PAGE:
After the LIDNUG presentation, we stayed online to discuss unit testing experiences. A couple of things stayed with me from that talk. One: we’re (we developers) are obsessed with tooling and technology (you didn’t expect hard news here, right?). Our main focus should be about solving the business problem first. But, us geeks, we like to know more about the how, rather than the why.
The second is that Microsoft, by providing better and better VS experience, and a couple of great technologies, created less and less gifted programmers, and more professional debuggers. And I mean the people, not the tools.
Microsoft is not the only culprit (hey, it’s true around the software world). With our obsession for tools and technology (which MS provided), we needed better tools for getting ourselves out of more and more messes. So MS obliged, and gave us better debuggers, and for that we became proficient at excavating software problems.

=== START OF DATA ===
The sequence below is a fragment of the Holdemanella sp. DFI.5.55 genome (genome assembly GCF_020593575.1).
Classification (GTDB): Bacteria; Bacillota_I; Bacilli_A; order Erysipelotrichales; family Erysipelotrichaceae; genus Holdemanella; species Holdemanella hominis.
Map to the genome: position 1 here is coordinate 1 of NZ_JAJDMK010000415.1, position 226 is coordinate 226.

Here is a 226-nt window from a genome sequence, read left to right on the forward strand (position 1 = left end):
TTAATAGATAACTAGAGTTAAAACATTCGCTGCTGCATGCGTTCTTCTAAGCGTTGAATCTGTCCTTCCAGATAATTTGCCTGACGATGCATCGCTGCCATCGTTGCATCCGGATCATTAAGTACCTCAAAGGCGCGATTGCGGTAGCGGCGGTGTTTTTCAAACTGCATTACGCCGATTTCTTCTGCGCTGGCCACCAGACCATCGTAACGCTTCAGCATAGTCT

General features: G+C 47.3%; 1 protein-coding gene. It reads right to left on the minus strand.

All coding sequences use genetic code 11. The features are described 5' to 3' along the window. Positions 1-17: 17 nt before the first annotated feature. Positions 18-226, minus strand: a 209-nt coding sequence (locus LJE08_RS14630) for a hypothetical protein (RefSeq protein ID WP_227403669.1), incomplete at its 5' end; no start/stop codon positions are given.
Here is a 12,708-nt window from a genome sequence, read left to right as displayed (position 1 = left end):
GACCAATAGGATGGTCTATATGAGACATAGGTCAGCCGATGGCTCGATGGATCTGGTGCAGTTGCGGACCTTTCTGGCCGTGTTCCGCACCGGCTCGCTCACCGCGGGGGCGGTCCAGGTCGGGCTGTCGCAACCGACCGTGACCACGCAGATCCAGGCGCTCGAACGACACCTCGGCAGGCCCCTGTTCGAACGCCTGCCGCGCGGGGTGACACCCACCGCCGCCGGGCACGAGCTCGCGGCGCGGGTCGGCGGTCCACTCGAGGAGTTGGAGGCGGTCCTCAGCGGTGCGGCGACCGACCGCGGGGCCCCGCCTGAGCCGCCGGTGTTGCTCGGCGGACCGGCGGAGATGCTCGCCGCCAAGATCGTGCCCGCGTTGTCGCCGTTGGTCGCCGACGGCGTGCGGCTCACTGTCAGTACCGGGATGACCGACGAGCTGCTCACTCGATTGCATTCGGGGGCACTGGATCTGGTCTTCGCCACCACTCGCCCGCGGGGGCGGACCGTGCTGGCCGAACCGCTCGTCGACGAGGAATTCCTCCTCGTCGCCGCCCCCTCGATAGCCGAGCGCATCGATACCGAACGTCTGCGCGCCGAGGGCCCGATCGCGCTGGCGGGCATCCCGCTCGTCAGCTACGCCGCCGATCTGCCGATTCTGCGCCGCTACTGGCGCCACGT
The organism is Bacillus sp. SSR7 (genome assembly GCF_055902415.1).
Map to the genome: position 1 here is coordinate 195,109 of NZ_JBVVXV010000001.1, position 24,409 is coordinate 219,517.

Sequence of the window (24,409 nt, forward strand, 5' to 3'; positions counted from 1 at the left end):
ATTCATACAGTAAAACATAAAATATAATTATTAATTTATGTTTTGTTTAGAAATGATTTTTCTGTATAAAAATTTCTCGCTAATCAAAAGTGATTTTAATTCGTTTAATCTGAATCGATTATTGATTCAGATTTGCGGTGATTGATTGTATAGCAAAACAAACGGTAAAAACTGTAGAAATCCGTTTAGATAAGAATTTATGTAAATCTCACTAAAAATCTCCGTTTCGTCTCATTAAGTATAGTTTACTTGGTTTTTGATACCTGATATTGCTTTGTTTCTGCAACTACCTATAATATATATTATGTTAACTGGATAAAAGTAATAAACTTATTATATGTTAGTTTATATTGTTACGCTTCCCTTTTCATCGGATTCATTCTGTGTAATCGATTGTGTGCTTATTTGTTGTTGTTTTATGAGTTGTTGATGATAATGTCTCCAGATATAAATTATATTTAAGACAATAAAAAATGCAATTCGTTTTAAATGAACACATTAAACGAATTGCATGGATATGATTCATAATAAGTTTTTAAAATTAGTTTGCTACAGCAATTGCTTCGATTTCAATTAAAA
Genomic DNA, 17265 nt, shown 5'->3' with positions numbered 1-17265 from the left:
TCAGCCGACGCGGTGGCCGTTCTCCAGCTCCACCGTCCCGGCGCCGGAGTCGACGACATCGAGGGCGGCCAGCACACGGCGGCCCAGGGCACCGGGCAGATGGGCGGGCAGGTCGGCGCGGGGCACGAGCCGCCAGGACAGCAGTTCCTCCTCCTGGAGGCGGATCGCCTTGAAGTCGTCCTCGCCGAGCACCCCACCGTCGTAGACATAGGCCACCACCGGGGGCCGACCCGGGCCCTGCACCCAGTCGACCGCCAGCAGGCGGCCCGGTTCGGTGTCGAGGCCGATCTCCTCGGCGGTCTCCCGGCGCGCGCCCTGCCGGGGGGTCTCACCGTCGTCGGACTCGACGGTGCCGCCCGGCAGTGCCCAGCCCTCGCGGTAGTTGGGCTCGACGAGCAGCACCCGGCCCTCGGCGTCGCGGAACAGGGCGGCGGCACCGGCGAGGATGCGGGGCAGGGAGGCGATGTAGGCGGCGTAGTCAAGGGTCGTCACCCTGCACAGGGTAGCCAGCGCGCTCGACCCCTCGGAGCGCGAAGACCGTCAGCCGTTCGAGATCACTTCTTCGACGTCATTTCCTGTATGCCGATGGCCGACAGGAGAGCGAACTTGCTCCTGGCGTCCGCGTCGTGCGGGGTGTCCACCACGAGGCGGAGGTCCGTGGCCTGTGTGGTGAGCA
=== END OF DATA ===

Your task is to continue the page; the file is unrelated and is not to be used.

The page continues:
If we chose the road less travelled, we would be working on eliminating bugs before they happen. This of course falls under the jurisdiction of better programming.
So the next time someone asks: why isn’t TDD catching on? You can blame Microsoft, or their tools, or the software industry in general. Tell’em I said so.
What can you do? Now, that’s your responsibility and what makes you a professional.
Think about your code before you write it. Make sure it works. Review it. Think about where the bugs can hide, and leave traps for them, to catch them when they rear their ugly head.
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